It takes a year or even more to make a novel. For some it may take a month, but I think manuscripts need more time to gel. In my point of view if I have finished a manuscript in the future I would let it sit for four to six weeks. Liked your article.

    • #2 by Roz Morris @Roz_Morris on July 27, 2014 - 7:33 pm

      Thanks, Raul! I agree with the slow-burn method. Indeed it’s one of the questions I’ll be tackling.

  2. #3 by davidpenny13 on July 27, 2014 - 7:33 pm

    I may have told you before, Roz, I’m a convert now to a strict four-act structure. As humans we are hard-wired for story and can tell if something doesn’t feel “right”. And if it doesn’t feel right it’s probably because someone has ignored the structure and gone their own way.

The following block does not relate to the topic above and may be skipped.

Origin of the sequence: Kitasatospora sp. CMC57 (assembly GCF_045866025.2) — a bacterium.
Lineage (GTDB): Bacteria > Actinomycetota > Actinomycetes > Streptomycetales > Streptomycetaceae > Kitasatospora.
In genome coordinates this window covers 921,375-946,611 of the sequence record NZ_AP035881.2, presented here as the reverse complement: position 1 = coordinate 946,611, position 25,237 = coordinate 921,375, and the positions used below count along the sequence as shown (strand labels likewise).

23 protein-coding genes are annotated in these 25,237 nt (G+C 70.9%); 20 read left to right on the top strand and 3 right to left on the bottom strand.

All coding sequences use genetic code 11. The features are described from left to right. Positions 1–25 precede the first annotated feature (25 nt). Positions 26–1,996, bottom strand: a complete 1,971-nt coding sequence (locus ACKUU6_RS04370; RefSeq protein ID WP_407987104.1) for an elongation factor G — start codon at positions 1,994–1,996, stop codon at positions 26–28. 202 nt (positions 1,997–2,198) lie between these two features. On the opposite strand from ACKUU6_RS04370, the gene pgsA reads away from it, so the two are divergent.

I understand people expressing fears that sticking to a structure will stifle their creativity, but personally I find it freeing rather than stifling. There are 100,000 billion different ways to string words together in combination, sticking them into a framework only helps me rather than hinder.

    Glad the course went well. (It did go well, didn’t it? Yes, I knew it would.)

    • #4 by Roz Morris @Roz_Morris on July 27, 2014 - 10:51 pm